In a particular aspect, the invention provide a microflow apparatus for separating biomolecules, such as cells, from a bodily fluid or other liquid, which apparatus comprises a body having a flow path defined therein through which a bodily fluid containing target biomolecules can be caused to flow, the flow path having inlet means, outlet means, and a microchannel arrangement extending between said inlet and outlet means, which microchannel arrangement includes a collection region with a plurality of transverse separator posts located in said region, said posts being integral with a base surface of said microchannel and projecting therefrom, said posts being located in an irregular pattern extending laterally across said flow path in said collection region so as to interrupt straight-line flow and streamlined flow of liquid through said region, and said surfaces of said collection region including said posts carrying sequestering agents that will bind with target biomolecules, whereby disruption of streamlined flow throughout said collection region as a result of said pattern of said posts creates effective capture of target biomolecules in said collection region.
In another particular aspect, the invention provides a method for separating biomolecules, such as cells, from a bodily fluid or other liquid, which method comprises causing a bodily fluid containing target biomolecules to flow downstream along a flow path from an inlet to an outlet, which flow path comprises a channel arrangement that includes a first microchannel having a collection region and separating target biomolecules from the flowing liquid by interrupting straight-line flow of the liquid through said collection region by blocking such flow with a plurality of separator posts located in said region, which posts are integral with a base surface of said microchannel and project therefrom, said posts extending transverse to said flow path and being located in an irregular pattern that extends laterally across said region and disrupts streamlined flow therethrough, and capturing target biomolecules in the flowing liquid on surfaces in said collection region by binding the target biomolecules thereto via sequestering agents carried on surfaces of said collection region, which capture is effective because of the disruption of streamlined flow throughout said collection region.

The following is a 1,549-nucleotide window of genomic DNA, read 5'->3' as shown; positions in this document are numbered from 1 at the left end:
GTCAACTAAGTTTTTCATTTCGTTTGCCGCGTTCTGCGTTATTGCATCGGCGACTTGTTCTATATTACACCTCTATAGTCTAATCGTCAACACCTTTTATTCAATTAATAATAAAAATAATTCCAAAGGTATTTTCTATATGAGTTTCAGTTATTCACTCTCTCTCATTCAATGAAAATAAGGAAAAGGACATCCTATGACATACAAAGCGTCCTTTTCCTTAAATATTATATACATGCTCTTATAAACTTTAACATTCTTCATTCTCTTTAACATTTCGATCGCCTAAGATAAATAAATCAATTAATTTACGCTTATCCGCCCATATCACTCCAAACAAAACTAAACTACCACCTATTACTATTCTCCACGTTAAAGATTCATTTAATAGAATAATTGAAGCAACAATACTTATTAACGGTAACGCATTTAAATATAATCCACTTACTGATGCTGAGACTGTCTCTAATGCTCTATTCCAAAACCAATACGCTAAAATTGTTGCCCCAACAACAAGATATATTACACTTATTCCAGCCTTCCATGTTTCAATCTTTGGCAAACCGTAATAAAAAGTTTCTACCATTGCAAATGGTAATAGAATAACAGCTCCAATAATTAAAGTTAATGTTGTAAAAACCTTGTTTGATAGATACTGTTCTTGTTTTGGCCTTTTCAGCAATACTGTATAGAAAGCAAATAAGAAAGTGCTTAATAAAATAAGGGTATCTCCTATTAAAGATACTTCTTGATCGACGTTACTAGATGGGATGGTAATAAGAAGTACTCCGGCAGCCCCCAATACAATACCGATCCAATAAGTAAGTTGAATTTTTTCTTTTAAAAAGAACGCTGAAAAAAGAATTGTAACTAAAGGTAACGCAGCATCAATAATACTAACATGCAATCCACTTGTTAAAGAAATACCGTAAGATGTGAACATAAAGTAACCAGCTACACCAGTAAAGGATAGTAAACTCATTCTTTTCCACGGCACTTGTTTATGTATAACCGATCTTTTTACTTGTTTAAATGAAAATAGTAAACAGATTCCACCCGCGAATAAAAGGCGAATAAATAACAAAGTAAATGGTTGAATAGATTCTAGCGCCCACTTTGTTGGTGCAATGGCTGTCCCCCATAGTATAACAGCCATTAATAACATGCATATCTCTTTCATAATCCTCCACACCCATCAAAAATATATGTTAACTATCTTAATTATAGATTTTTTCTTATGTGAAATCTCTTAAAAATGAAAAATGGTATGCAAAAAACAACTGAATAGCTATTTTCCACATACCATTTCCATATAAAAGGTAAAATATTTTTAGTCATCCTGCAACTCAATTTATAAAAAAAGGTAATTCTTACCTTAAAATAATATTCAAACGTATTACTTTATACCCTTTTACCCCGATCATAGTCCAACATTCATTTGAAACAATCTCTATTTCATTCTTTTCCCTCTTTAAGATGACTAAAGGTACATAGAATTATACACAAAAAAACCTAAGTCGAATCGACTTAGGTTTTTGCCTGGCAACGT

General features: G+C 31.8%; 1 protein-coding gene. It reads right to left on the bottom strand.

Basically an apparatus is provided which includes a substrate 11 that has a flow path defined therein that includes at least one microchannel 13 having a collection region 17, which flow path is linked to a sample inlet 15 and a liquid outlet 19. As mentioned hereinafter, the flow path may include several microchannels, arranged in series, each of which has one such collection region. Alternatively, a microchannel may have more than one collection region, arranged in series, and there may also be more than one inlet and more than one outlet, all as well known in this art. Moreover it can be a part of an integrated microfluidic apparatus constructed on a chip, a disk or the like; in such an apparatus, substantially all of the MEMS (micro-electro-mechanical systems) or components needed to carry out cell recovery and/or diagnosis of biomolecules isolated from a sample may be incorporated as part of a single, compact, easily handled unit.
As is well known in this art, a substrate may be formed with a flow path that includes a pair of parallel microchannels, each of which has a collection region. Such could be used in a series flow arrangement, or they could be used in parallel flow operation. Flow may be achieved by pumping, e.g. using a syringe pump or the like, or by vacuum that would draw liquid through from a reservoir at an inlet well provided by a large diameter inlet hole 24 a. Preferably such a well is included which has a capacity to hold about 50 μl to about 500 μl of liquid sample.